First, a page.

Acts 2:42   They devoted themselves to the apostles’ teaching  and to fellowship, to the breaking of bread  and to prayer.  43 Everyone was filled with awe at the many wonders and signs performed by the apostles.  44 All the believers were together and had everything in common.  45 They sold property and possessions to give to anyone who had need.  46 Every day they continued to meet together in the temple courts.  They broke bread  in their homes and ate together with glad and sincere hearts,  47 praising God and enjoying the favor of all the people.  And the Lord added to their number  daily those who were being saved.

The people gathered house to house in a deep expression of fellowship. In this I suspect that we would want ensure careful caveats on Bonhoeffer’s teaching. But they also met in the temple courts, courts which could hold thousands at a time. And we know that thousands came, including three thousand men in one day (implying a larger number of women and children).

How could they cope with that? What would it have done to the sense of intimacy? Surely there would be no sense of belonging!

Or would there?

You see, adding thousands is only a problem if we think of church as social space, the space in which I make and find friendships, the space in which I am united with the others in that space by our intimacy and knowledge of one another.  It’s when we project the demands of social space onto Sunday church that we kill church. We demand that it must not grow (or must not grow by much).  We move to churches with smaller services and burden them with our demands that the church service be my social space.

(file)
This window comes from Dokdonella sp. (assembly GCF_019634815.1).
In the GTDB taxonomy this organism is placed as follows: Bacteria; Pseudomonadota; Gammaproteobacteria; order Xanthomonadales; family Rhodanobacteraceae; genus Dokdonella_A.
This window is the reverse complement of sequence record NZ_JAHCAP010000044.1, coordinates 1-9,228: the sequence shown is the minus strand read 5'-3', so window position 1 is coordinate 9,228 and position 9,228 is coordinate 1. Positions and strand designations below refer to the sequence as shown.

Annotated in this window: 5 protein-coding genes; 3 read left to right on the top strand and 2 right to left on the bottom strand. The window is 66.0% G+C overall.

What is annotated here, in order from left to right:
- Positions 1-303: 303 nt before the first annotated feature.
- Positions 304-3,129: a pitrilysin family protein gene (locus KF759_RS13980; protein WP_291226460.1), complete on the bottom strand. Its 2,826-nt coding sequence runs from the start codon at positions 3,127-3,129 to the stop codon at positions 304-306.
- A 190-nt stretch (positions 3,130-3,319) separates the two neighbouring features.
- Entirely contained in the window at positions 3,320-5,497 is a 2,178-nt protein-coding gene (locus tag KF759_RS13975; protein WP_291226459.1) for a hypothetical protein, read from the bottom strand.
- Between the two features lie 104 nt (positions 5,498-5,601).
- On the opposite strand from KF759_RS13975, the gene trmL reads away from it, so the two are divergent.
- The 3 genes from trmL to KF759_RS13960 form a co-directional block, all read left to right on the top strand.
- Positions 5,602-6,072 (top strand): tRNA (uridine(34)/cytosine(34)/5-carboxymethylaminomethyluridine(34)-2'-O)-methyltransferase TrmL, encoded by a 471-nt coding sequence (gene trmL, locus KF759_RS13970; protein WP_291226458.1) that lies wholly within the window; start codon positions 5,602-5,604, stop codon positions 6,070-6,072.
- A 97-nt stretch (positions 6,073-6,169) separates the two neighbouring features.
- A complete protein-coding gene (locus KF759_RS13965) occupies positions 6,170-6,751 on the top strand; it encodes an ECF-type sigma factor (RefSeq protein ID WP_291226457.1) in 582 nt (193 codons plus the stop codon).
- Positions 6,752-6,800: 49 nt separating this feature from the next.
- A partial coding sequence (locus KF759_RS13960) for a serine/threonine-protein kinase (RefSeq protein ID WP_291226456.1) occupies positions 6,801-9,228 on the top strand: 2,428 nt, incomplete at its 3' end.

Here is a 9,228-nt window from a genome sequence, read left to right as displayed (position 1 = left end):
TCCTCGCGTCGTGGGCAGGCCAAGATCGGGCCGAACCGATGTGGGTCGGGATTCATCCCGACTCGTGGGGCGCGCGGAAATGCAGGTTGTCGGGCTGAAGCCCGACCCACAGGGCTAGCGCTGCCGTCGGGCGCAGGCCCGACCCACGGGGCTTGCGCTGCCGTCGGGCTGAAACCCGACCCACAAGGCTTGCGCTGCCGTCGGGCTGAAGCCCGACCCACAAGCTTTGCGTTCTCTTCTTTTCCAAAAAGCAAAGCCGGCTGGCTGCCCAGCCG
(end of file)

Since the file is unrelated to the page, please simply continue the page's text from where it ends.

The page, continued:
But this leaves us with a few questions.

What causes this misplaced projection? And where do I find intimacy, the place where I belong?

But that is another post.


2 thoughts on “Big city church (4): The deadly passion for small church

  1. I heartily agree that our “small” groups are too big!! My experience of church as an adult has often been deeply isolating and frustrating because the churches strategy of pastoral care is “put them in a room with a smaller number of people and everything will be fine.” Well, it isn’t!! There are still too many people even to have a functional conversation let alone intimate relationships which will foster peer-to-peer discipleship (let alone the intimacy I crave, along with all normal people).

    The relationships I’ve had in/through church which have more closely resembled this have been 1:2:1 or 2:1s, nowhere near the size of the groups which have been the ‘official’ or ‘structured’ or ‘systematised’ approach…

  2. This is really interesting! I’ll have to give that book a read because I’m not convinced why the weekly service should be public rather than social.